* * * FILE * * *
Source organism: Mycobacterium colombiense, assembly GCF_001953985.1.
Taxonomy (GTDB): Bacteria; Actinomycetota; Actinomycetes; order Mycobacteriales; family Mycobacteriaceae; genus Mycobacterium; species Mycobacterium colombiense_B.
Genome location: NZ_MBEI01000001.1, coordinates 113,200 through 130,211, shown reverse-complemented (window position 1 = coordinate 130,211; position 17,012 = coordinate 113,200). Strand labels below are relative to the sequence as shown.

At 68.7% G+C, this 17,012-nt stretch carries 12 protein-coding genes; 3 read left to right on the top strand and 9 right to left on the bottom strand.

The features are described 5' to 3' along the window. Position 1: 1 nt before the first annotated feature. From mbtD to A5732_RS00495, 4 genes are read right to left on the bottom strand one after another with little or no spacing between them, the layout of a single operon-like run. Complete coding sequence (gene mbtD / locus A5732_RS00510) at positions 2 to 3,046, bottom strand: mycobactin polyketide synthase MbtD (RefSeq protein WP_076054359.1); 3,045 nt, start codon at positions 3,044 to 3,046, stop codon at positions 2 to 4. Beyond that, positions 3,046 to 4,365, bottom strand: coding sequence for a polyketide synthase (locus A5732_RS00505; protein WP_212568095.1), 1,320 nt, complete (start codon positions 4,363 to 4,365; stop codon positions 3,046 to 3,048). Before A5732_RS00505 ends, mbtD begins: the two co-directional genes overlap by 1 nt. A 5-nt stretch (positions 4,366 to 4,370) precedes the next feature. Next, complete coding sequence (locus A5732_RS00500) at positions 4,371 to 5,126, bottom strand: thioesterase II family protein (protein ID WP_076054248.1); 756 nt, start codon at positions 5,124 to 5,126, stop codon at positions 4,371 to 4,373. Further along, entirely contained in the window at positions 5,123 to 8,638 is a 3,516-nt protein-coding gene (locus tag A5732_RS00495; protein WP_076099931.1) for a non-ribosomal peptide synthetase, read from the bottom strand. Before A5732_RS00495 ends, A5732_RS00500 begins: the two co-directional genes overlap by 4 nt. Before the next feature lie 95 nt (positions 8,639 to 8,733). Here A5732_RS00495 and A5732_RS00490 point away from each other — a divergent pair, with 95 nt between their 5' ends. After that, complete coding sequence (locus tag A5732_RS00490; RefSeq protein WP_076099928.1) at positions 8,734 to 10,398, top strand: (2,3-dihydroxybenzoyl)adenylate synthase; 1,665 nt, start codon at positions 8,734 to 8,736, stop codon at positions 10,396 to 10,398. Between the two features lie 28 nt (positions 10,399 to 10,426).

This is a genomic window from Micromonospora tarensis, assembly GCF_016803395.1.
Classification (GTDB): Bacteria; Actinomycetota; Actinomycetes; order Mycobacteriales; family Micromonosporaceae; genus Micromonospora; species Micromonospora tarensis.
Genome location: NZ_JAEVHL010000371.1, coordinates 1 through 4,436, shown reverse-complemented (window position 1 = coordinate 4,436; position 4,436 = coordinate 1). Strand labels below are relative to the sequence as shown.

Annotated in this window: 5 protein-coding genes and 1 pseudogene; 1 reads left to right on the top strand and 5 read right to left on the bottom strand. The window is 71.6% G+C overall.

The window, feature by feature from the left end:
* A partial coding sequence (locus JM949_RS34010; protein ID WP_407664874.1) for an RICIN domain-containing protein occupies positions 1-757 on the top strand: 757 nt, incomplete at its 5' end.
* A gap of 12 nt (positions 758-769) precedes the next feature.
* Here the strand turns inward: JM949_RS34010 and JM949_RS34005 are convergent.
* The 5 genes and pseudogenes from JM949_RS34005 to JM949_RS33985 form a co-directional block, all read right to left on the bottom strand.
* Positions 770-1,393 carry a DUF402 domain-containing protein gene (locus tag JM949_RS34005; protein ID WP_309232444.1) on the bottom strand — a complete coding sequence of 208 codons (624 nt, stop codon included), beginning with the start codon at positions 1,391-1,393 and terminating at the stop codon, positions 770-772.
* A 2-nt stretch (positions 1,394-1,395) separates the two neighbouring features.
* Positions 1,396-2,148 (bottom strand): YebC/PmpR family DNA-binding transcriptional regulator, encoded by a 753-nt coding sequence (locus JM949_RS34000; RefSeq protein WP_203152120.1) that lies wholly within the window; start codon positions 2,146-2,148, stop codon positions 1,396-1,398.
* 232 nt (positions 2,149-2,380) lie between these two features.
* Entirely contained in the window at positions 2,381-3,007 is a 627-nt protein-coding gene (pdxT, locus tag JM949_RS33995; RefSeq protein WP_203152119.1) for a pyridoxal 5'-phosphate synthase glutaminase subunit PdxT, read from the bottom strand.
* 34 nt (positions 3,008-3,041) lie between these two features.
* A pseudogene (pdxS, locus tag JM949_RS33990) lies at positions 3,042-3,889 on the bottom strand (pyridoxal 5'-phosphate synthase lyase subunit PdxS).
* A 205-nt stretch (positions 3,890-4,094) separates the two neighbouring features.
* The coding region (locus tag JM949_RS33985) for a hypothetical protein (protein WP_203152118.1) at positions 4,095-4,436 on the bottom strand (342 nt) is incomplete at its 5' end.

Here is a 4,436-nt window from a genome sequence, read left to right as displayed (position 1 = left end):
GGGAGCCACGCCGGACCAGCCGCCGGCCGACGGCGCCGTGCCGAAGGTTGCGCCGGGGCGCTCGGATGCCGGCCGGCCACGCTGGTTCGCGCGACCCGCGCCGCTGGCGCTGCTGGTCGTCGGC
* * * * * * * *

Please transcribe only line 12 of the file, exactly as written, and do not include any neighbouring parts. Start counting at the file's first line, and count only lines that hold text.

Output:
* A gap of 12 nt (positions 758-769) precedes the next feature.